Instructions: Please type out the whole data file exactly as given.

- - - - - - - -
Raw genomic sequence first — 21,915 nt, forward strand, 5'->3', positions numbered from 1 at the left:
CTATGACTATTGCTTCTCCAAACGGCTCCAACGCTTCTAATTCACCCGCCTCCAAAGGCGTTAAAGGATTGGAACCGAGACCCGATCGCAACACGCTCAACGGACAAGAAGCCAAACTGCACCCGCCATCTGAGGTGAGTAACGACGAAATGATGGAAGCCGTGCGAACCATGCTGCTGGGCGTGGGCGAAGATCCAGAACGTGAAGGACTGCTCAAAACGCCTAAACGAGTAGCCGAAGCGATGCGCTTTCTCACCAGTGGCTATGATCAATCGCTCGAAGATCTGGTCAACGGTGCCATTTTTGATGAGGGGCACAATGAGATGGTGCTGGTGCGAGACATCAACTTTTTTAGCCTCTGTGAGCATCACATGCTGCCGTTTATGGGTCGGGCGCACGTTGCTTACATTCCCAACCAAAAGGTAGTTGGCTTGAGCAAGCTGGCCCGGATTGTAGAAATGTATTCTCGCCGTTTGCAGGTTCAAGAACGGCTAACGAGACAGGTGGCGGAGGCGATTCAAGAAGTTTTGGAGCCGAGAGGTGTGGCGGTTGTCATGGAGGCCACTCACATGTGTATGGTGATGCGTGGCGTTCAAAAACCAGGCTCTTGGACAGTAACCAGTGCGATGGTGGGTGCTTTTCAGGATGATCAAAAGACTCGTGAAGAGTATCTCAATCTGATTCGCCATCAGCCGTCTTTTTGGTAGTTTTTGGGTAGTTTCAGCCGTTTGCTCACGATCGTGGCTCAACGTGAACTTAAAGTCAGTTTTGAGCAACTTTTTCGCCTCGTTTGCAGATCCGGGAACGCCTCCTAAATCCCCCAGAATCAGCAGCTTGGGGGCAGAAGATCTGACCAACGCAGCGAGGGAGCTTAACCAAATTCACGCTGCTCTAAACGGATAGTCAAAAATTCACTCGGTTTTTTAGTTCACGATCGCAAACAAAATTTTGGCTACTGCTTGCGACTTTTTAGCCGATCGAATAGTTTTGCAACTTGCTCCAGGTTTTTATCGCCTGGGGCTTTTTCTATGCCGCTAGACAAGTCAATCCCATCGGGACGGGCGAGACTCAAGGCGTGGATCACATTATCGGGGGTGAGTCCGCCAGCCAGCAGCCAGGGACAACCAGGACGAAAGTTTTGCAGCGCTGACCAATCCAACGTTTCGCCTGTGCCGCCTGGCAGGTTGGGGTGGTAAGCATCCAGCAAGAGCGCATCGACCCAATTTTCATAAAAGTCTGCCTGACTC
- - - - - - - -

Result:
Raw genomic sequence first — 21,915 nt, forward strand, 5'->3', positions numbered from 1 at the left:
CTATGACTATTGCTTCTCCAAACGGCTCCAACGCTTCTAATTCACCCGCCTCCAAAGGCGTTAAAGGATTGGAACCGAGACCCGATCGCAACACGCTCAACGGACAAGAAGCCAAACTGCACCCGCCATCTGAGGTGAGTAACGACGAAATGATGGAAGCCGTGCGAACCATGCTGCTGGGCGTGGGCGAAGATCCAGAACGTGAAGGACTGCTCAAAACGCCTAAACGAGTAGCCGAAGCGATGCGCTTTCTCACCAGTGGCTATGATCAATCGCTCGAAGATCTGGTCAACGGTGCCATTTTTGATGAGGGGCACAATGAGATGGTGCTGGTGCGAGACATCAACTTTTTTAGCCTCTGTGAGCATCACATGCTGCCGTTTATGGGTCGGGCGCACGTTGCTTACATTCCCAACCAAAAGGTAGTTGGCTTGAGCAAGCTGGCCCGGATTGTAGAAATGTATTCTCGCCGTTTGCAGGTTCAAGAACGGCTAACGAGACAGGTGGCGGAGGCGATTCAAGAAGTTTTGGAGCCGAGAGGTGTGGCGGTTGTCATGGAGGCCACTCACATGTGTATGGTGATGCGTGGCGTTCAAAAACCAGGCTCTTGGACAGTAACCAGTGCGATGGTGGGTGCTTTTCAGGATGATCAAAAGACTCGTGAAGAGTATCTCAATCTGATTCGCCATCAGCCGTCTTTTTGGTAGTTTTTGGGTAGTTTCAGCCGTTTGCTCACGATCGTGGCTCAACGTGAACTTAAAGTCAGTTTTGAGCAACTTTTTCGCCTCGTTTGCAGATCCGGGAACGCCTCCTAAATCCCCCAGAATCAGCAGCTTGGGGGCAGAAGATCTGACCAACGCAGCGAGGGAGCTTAACCAAATTCACGCTGCTCTAAACGGATAGTCAAAAATTCACTCGGTTTTTTAGTTCACGATCGCAAACAAAATTTTGGCTACTGCTTGCGACTTTTTAGCCGATCGAATAGTTTTGCAACTTGCTCCAGGTTTTTATCGCCTGGGGCTTTTTCTATGCCGCTAGACAAGTCAATCCCATCGGGACGGGCGAGACTCAAGGCGTGGATCACATTATCGGGGGTGAGTCCGCCAGCCAGCAGCCAGGGACAACCAGGACGAAAGTTTTGCAGCGCTGACCAATCCAACGTTTCGCCTGTGCCGCCTGGCAGGTTGGGGTGGTAAGCATCCAGCAAGAGCGCATCGACCCAATTTTCATAAAAGTCTGCCTGACTC